Continuous Improvement Techniques: Developing Personal Capability

Continuous improvement techniques: developing personal capability

One of the best things about working with Continuous Improvement practitioners is seeing the results that come from their practical application of continuous improvement techniques. I’m not just talking about cost savings, time savings and the joys of a smoother process, reduced rework and happier customers – though there’s certainly plenty of that. I’m talking about the confidence, competence and enthusiasm that the practitioners develop.

It’s magical, but it’s no mystery. Here are some tips for getting the best results from continuous improvement techniquesand developing your proficiency as a practitioner.

Keep it real

The sheer number of continuous improvement techniques, the complexity of some of these, and even their names can be mesmerising. It’s possible to forget that all they are is a means to an end. For example, practitioners could use numerous statistical techniques to determine cause and effect and may get stuck in the Analyse phase of a Lean Six Sigma project, using tool after tool to look for absolute certainty that a particular factor is responsible for the problem in the process. Instead of looking for certitude let’s get back to the problem we were trying to solve in the first place – if we address this factor now will it have a positive impact? Keep it real, or in the words of Walter Isaacson, “never let a passion for the perfect take precedence over pragmatism”.

Practice Continuous Improvement Techniques

Remember that the expert in anything was once a beginner. Keep going! In his TED talk entitled ‘How I held my breath for 17 minutes’ the magician David Blaine describes the approaches he took to achieve it – including slowing his heart rate, reducing co2 and increasing o2 in his body, sleeping in a hypoxic tent to simulate altitude, and calling Oprah Winfrey. None of those things are necessary when using continuous improvement techniques, but there are undoubtedly things that can be improved upon with practice. Maybe it’s the use of statistical tools, the Design of Experiments technique, communicating with stakeholders or writing legibly on a flipchart. The more you practice, the better you get.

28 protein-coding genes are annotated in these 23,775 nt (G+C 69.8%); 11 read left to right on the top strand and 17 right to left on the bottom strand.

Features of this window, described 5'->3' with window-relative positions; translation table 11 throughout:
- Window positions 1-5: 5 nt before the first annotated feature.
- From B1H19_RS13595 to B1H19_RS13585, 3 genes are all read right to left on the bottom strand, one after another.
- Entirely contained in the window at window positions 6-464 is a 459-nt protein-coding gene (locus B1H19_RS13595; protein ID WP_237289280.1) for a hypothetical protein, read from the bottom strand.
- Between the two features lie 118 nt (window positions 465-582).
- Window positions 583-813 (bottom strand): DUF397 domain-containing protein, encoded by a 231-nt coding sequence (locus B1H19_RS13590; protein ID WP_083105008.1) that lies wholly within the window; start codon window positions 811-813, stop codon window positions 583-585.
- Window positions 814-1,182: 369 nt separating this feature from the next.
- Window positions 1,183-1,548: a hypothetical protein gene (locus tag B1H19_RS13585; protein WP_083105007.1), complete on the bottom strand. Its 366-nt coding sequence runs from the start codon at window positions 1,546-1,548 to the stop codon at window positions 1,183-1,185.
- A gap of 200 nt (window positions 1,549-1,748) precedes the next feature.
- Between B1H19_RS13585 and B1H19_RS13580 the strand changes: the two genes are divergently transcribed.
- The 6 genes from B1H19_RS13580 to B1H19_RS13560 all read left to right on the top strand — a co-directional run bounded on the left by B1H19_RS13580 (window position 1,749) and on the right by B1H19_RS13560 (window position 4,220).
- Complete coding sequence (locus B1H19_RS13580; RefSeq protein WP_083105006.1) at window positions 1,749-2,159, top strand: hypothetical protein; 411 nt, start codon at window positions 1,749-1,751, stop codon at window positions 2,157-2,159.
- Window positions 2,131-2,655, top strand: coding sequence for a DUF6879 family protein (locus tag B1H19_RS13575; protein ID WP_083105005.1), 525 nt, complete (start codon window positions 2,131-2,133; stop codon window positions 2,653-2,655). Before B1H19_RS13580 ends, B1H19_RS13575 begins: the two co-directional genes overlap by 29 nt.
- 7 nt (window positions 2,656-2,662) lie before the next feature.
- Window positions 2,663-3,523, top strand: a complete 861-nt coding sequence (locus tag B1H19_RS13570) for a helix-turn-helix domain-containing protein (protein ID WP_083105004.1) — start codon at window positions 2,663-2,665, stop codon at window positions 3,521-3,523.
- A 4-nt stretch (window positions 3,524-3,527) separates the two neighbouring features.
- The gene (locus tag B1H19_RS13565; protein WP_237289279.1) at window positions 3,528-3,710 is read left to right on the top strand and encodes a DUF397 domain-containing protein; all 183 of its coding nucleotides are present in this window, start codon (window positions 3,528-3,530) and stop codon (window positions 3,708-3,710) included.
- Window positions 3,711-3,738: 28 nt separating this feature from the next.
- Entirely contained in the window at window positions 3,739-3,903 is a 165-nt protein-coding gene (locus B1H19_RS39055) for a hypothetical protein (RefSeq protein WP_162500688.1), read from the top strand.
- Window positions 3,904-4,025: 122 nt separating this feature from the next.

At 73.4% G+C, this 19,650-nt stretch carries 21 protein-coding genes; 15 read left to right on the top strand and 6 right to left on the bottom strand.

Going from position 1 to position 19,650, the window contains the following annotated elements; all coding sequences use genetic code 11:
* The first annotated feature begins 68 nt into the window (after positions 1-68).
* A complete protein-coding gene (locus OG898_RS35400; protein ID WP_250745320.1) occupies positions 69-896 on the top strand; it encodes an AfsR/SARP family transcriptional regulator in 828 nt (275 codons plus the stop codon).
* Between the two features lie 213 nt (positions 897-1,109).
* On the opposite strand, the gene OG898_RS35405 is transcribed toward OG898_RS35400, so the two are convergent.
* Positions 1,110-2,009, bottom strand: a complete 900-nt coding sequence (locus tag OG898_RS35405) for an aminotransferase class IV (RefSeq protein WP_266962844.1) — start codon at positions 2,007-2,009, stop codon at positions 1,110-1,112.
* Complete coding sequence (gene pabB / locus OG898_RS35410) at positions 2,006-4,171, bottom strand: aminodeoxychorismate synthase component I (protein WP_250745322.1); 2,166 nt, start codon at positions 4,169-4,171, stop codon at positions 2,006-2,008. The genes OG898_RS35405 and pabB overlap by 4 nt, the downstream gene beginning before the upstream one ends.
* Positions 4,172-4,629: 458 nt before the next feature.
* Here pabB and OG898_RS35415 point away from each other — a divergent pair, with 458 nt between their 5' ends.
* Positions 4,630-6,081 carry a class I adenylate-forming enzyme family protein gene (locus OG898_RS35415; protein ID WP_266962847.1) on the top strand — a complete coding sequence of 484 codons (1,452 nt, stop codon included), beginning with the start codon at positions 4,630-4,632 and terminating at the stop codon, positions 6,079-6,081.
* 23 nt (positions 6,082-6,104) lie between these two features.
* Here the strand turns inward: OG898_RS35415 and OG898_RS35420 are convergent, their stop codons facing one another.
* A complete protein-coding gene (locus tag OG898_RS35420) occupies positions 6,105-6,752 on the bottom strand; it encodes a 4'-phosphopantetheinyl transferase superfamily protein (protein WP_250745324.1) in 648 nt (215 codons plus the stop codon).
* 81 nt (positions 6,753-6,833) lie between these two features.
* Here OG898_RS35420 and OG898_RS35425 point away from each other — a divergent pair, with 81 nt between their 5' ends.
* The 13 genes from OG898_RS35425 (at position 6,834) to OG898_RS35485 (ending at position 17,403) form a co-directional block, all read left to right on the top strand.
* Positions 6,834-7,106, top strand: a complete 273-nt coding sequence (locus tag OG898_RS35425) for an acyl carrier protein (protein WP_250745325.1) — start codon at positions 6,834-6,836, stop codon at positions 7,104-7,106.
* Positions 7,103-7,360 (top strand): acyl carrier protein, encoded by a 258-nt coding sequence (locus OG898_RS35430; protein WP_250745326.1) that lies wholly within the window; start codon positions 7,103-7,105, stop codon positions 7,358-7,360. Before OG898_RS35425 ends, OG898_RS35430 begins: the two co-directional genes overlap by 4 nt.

Seek feedback

The ‘plus/delta’ (+/Δ) technique is a simple way to evaluate effectiveness and capture feedback. A Plus is something that has worked well, or something that could be built upon or repeated (“let’s do more of this”). A Delta is an area for improvement or development, or something that shouldn’t be repeated (“let’s do less of this” or “let’s not do this again”). To carry out a plus/delta evaluation simply draw a line down the middle of your flip chart or whiteboard, and label each side with the headings ‘Plus’ and ‘Delta’. Then away you go – ask your team to populate each side with appropriate feedback. There are many opportunities to use this technique, e.g. to assess how well particular projects are progressing, or at the end of workshops to round up observations on what worked well and what could be done better next time.  Inviting feedback can feel difficult at first but it gets easier with practice, as does using the feedback to adjust and address improvement opportunities.

See the bigger picture

No man is an island,

Entire of itself.

Each is a piece of the continent,

A part of the main. (John Donne)

 

It’s vital to remember the bigger picture when applying continuous improvement techniques. Link yourself in with stakeholders to keep abreast of changes and opportunities that could impact on your work. Appointing a ‘Sponsor’ or ‘Champion’ that can act as your ‘Voice of the Business’ can be useful in this respect.

The Forcefield Diagram is a helpful technique for understanding the context of a project or a planned change in an organisation.  Use it to capture what else is happening, and whether these projects, schemes and initiatives will provide positive drive to support change, or negative forces that will present a barrier to it.

Eat your own dog food

Less poetic, but just as pertinent, is ‘eating your own dog food’ – a phrase we use at Catalyst to remind us of the value of continuous improvement techniquesto our own operation. Some prefer to call this “drinking our own champagne”!

Continuous improvement techniques can be employed very effectively as a means to understand and develop personal capability. For example, using creativity tools and techniques to encourage different ways of thinking and generate imaginative solutions, or fishboning the causes of good or not so good performance. The opportunities are endless. And this is where the magic happens.

If you give people tools, and they use their natural abilities and their curiosity, they will develop things in ways that will surprise you very much beyond what you might have expected. (Bill Gates)

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